Tuesday, February 23, 2010

Morning Note...

Futures -35bps this morning as solid earnings from U.S. retailers Home Depot (+1%) and Sears (+2.5%) counterbalance lower earnings overseas from European financials (Commerzbank -6%, Raiffeisen -10%) and weaker-than-expected German consumer confidence.  Shanghai was down another 70bps last night, giving China a -1.2% total since re-opening after the New Year’s holiday.  On the sovereign risk front, there was speculation out of the Al-Ittihad newspaper overnight that Dubai’s government had allocated roughly $5 billion to Dubai World, thus quelling some default concerns there.  On the other hand, sovereign credit levels were wider this morning as a Bloomberg headline indicated Greece might bail on their proposed bond offering (4:55am: *GREEK DEBT CHIEF SAYS NEW BOND DEAL `NOT ON THE CARDS').  The U.K.’s Mervyn King said this morning that we would not be opposed to reinstating quantitative easing and may have revived some “double-dip recession” fears there.  The CaseShiller Home Price Index will be released at 9am today, and Consumer Confidence will post at 10am.  Recall that - including the $8 billion 30-year TIPS auction yesterday - the Department of Treasury will auction approximately $125 billion of new securities this week.  The issuance includes $44 billion in 2-year Notes today, $42 billion in 5-year Notes on Wednesday, and $32 billion in 7-year Notes on Thursday.

It’s worth mentioning that volumes remain very light, and yesterday was one of the slowest days of the year.  The market seems to have a pre-FOMC release “wait and see feel” ahead of Bernanke’s testimony Wednesday and Thursday, but don’t we all already know what he’s going to say?  Interesting to note that the #3 most-read story on BBERG this morning is about Harvard’s Ken Rogoff warning of sovereign default risk ahead.  This is nothing new, but it’s interesting how everyone’s year-end “2010 will be the year of sovereign default” has stalled somewhat.  (We have seen some weakness, but do investors truly think Greece, Spain, Ireland, et al will be neatly contained?  Of course, ResearchEdge makes the solid point this morning that Spain, Greece, and the UAE are already down 12% YTD and this may all be priced in.).  UBS’ Art Cashin also mentions this topic in his morning note:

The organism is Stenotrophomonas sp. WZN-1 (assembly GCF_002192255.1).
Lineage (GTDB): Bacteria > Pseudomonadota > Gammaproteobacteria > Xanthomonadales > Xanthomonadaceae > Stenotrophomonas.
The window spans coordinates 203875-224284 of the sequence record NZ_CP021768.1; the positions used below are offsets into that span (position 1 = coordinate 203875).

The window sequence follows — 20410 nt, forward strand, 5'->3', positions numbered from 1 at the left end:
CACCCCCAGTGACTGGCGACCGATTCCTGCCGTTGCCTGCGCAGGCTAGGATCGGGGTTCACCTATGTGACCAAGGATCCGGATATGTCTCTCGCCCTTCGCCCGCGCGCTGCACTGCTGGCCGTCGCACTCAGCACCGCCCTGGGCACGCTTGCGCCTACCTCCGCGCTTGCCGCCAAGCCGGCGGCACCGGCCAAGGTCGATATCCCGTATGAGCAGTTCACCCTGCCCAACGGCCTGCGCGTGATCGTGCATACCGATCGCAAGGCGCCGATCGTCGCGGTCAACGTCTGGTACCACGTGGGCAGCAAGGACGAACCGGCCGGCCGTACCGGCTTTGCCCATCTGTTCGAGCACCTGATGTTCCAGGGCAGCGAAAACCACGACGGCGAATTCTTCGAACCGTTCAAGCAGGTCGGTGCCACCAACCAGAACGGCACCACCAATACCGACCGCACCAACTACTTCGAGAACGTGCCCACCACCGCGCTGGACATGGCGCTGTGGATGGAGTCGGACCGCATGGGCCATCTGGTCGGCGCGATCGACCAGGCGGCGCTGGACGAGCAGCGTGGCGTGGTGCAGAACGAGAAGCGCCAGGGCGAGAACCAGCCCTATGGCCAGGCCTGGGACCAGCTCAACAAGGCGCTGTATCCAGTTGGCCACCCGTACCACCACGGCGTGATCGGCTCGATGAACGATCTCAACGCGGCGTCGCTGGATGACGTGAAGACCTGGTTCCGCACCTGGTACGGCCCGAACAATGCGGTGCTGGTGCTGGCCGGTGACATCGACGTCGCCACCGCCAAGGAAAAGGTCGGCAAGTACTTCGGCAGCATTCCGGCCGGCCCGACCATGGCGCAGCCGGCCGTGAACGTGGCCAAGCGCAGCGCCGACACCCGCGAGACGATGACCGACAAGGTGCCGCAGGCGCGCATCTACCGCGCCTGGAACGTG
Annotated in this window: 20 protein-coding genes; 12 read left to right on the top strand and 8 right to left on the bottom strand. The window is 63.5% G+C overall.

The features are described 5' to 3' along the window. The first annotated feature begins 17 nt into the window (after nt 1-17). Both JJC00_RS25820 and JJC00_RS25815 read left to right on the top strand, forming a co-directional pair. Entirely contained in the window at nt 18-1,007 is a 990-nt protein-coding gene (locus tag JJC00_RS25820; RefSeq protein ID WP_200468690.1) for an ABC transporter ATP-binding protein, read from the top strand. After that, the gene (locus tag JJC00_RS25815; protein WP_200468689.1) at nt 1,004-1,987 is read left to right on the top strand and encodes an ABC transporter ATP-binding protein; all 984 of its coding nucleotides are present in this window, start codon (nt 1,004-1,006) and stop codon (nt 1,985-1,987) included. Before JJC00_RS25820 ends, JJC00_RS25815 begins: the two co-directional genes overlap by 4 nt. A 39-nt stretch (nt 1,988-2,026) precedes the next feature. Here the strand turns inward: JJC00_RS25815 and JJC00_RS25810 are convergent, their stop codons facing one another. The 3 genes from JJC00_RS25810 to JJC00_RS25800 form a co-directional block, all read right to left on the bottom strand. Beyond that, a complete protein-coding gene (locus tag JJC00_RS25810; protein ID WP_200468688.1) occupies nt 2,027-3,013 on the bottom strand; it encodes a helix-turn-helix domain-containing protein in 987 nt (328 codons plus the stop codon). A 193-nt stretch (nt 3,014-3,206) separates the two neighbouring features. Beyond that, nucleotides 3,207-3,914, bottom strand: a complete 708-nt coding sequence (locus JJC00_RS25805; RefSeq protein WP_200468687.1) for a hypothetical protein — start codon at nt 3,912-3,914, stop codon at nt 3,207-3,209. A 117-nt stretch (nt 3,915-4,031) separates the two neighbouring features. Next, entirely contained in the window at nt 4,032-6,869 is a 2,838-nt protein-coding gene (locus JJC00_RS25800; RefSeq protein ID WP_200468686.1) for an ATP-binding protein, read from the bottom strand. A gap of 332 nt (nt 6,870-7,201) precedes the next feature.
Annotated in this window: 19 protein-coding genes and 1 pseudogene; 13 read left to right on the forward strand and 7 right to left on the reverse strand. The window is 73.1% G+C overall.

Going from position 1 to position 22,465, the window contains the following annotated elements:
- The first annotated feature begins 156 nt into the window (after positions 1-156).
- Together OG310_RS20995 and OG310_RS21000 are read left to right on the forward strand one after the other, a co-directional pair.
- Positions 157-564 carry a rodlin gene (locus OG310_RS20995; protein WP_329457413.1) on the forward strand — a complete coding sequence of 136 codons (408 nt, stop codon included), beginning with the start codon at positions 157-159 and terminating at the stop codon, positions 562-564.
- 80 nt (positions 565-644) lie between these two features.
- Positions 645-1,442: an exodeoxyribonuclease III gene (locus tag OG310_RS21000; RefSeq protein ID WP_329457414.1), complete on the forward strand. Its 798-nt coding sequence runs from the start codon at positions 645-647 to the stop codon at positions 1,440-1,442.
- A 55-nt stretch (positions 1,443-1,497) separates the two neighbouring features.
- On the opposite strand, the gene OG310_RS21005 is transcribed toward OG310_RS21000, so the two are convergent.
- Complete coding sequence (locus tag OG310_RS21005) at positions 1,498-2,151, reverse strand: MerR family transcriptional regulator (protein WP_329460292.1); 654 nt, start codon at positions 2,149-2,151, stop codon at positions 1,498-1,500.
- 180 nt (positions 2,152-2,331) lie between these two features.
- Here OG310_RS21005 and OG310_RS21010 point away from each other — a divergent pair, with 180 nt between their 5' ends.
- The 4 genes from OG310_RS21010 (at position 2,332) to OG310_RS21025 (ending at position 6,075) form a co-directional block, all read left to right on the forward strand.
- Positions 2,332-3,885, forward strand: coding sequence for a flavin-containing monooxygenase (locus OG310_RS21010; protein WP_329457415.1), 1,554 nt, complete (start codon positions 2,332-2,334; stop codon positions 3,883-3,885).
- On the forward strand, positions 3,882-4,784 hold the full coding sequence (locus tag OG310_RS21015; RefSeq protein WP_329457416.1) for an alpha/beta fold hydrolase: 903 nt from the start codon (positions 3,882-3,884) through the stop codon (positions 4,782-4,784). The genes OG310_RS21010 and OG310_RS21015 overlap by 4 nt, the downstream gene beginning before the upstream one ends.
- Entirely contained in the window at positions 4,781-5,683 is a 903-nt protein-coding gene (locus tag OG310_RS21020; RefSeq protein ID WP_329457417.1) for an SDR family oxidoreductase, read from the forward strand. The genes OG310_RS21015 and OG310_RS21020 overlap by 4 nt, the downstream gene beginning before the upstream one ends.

The End Of The Euro? – In this morning’s FT, Gideon Rachman has an op-ed on some potentially dire consequence of the Greek Crisis. Here’s how he began:

As Greece’s financial crisis rumbles onwards, it has become commonplace to argue that the roots of the problem stretch all the way back to the design of Europe’s single currency. Actually, it is worse than that. The Greek crisis is about the very basis on which European unity has been built for the last 60 years. It threatens not just the euro but the entire edifice of the European Union.

The risk for Europe now is that if the EU does not move forward politically in response to the Greek crisis, it will move backwards – and the long process of European integration could start to unravel.

The EU has always proceeded by creating economic “facts on the ground”, which were intended to trigger political effects. Ever since the 1950s this has worked admirably, as a modest coal and steel community turned into a common market and finally into a Union of 27 nations, with its own parliament, supreme court and foreign policy.

Rachman then goes on to detail some of the history and early aspirations of the European Union. He examines some structural changes that might firm up the Union in this and future crises. He does not end on a very upbeat note, however.

The traditional EU method could only work when the political changes prompted by earlier economic decisions did not seem deeply controversial or unfair to ordinary voters. But the kind of political integration required by the euro affects ordinary citizens at a very basic level – since it involves big choices about taxation and spending.

As a result, it exposes a truth that ardent pro-Europeans are very reluctant to acknowledge. Most citizens of the
EU still feel far more attached to their own nation than to the Union. “Europeans” are much less willing to bail each other out than they are to bail out their own fellow countrymen. West Germany spent billions to turn around East Germany. But there is little sign that the Germans are willing to spend further billions to turn around Greece – with the spectre of similar crises to come in Spain and Italy. The Germans may feel very “European” in principle. But when they are asked to start writing large cheques to support a bankrupt Greek state, they start to feel strangely German again.